While the relevant history of philosophy dates back at least to Aristotle, philosophy of science emerged as a distinct discipline only in the middle of the 20th century in the wake of logical positivism, a movement that aimed to formulate criteria to ensure all philosophical statements' meaningfulness and objectively assess them. Thomas Kuhn's book The Structure of Scientific Revolutions brought the word "paradigm" into the mainstream, meaning the set of practices that define a scientific discipline in a particular period. Kuhn challenged the established view that science achieves clear progress over time.
Today, some thinkers seek to ground science in axiomatic assumptions such as the uniformity of nature. The majority of philosophers of science, however, take a coherentist approach to science in which a theory is validated if it makes sense of observations as part of a coherent whole. Still others, and Paul Feyerabend in particular, argue that there is no such thing as the "scientific method", so all approaches to science should be allowed, including explicitly supernatural ones. Another approach to thinking about science is to study how knowledge is created from a sociological perspective. Finally, there is a tradition in Continental philosophy which approaches science from the perspective of a rigorous analysis of human experience.
Philosophy of the particular sciences ranges from questions about the nature of time raised by Einstein's general relativity to the implications of economics for public policy. A central theme is whether one scientific discipline can be reduced to the terms of another. That is, can chemistry be reduced to physics, or can sociology be reduced to individual psychology? The general questions of philosophy of science also arise with greater specificity in the particular sciences. For instance, the question of the validity of scientific reasoning is seen in a different guise in the foundations of statistics. The question of what counts as science and what should be excluded arises as a life-or-death matter in the philosophy of medicine. And philosophies of biology, psychology, and the social sciences explore whether the scientific study of human nature can achieve objectivity or is inevitably shaped by values and social relations.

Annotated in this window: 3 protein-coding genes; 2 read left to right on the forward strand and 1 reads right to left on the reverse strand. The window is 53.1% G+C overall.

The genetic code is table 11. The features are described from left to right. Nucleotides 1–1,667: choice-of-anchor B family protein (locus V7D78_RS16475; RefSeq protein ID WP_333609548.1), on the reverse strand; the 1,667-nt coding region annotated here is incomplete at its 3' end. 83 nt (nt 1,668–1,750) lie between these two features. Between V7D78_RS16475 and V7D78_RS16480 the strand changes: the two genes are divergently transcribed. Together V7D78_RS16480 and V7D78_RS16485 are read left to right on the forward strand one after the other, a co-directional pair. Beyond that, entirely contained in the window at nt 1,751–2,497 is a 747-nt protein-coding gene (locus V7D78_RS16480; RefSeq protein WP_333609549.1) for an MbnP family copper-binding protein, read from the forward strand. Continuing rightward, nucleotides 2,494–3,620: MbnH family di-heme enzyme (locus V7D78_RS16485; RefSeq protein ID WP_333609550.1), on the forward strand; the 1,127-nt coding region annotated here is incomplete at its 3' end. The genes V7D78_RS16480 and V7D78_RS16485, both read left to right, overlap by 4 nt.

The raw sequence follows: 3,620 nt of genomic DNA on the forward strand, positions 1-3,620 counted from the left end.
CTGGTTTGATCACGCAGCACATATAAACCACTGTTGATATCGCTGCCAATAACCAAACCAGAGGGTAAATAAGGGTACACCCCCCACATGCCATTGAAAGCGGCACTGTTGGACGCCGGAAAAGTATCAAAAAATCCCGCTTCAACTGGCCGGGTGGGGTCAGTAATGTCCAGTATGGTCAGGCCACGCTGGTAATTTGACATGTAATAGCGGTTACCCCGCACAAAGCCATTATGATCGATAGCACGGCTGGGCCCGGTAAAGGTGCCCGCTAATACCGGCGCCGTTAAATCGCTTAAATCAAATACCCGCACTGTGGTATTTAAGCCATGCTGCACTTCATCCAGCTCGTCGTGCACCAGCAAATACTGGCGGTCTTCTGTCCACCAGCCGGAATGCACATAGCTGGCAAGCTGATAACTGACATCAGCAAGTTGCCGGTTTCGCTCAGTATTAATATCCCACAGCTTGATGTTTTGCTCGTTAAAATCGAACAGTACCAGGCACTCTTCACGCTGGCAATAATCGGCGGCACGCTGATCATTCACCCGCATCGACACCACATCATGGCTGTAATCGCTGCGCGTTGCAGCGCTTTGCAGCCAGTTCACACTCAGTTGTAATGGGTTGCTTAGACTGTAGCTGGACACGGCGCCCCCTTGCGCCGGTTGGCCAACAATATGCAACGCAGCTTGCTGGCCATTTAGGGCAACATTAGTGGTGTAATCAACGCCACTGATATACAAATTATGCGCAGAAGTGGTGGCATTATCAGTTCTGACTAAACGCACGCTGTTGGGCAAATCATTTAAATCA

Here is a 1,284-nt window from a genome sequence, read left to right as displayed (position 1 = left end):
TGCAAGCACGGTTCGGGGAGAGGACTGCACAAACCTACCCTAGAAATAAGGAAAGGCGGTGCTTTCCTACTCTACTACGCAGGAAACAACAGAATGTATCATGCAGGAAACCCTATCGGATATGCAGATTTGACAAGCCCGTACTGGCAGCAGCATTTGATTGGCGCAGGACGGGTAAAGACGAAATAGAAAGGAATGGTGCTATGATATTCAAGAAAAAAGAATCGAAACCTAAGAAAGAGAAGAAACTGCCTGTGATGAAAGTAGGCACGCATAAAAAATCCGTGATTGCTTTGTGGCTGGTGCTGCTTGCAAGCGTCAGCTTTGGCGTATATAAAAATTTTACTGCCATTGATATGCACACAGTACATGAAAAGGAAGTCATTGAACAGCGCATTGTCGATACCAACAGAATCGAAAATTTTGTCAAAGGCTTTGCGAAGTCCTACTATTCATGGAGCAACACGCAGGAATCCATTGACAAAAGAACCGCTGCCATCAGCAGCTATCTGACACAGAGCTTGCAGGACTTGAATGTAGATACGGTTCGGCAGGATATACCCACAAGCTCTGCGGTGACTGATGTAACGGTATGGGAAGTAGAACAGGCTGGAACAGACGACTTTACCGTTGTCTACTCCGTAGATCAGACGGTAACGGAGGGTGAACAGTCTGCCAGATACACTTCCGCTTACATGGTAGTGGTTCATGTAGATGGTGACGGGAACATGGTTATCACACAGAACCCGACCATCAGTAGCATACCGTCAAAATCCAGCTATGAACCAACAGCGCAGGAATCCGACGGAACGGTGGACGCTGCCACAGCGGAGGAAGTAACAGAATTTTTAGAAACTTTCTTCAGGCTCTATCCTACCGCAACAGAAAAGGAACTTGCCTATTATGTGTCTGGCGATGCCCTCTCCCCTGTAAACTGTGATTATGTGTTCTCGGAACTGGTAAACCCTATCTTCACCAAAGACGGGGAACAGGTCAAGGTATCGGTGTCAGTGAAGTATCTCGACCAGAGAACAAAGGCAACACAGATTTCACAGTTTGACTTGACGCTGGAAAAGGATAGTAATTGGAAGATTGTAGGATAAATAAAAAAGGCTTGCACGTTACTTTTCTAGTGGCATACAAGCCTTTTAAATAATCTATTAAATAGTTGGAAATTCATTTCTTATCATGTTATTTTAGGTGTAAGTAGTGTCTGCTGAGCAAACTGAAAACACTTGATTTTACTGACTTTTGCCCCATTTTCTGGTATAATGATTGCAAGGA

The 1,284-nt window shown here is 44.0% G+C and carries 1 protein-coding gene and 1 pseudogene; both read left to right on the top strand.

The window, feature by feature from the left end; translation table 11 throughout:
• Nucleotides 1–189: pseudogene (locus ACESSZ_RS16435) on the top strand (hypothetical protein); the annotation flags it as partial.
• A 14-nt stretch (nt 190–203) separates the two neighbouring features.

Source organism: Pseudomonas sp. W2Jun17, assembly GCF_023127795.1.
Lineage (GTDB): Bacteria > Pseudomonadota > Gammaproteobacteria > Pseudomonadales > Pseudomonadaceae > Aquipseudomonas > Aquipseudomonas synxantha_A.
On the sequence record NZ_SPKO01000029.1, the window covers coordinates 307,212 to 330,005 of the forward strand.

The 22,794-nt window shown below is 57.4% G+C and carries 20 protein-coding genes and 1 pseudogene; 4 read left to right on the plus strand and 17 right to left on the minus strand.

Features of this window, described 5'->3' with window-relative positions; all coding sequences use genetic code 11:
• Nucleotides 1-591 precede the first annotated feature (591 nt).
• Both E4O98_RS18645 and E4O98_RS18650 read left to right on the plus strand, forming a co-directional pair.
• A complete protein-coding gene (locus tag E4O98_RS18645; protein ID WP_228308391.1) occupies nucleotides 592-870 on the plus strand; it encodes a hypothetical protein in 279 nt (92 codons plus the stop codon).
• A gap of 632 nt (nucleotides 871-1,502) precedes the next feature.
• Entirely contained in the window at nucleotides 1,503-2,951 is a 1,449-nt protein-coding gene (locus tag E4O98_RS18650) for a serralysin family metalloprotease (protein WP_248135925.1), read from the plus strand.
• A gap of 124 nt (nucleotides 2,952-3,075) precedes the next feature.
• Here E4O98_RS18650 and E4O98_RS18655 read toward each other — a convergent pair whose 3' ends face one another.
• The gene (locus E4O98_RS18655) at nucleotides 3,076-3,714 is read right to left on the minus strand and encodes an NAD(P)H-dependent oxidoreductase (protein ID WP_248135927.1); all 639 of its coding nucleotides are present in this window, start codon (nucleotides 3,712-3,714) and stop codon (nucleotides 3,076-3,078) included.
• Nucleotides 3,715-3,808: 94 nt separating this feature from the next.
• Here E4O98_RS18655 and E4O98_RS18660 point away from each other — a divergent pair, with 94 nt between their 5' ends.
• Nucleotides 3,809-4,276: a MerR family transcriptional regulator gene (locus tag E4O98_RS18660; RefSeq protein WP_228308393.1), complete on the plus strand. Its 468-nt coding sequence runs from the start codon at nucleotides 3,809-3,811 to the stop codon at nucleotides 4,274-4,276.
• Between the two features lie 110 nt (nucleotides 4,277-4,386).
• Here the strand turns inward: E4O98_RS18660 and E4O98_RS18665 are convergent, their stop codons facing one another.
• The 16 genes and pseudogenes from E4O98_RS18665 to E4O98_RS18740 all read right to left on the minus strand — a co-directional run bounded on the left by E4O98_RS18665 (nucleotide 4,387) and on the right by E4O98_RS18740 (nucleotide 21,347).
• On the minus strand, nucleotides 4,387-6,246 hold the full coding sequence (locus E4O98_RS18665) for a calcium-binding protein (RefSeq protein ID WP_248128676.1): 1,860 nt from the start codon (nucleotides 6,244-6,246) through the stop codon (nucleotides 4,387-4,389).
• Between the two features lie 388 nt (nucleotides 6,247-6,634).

It would be hard to find any one better qualified for this kind of exposition, either from the profundity of his own mathematical achievements, or from the extent and freshness of his interest in the theories of physical science, than the author of this book. If an appreciation might be ventured on as regards the later chapters, they are, perhaps, intended to present the stern logical analyst quizzing the cultivator of physical ideas as to what he is driving at, and whither he expects to go, rather than any responsible attempt towards a settled confession of faith. Thus, when M. Poincare allows himself for a moment to indulge in a process of evaporation of the Principle of Energy.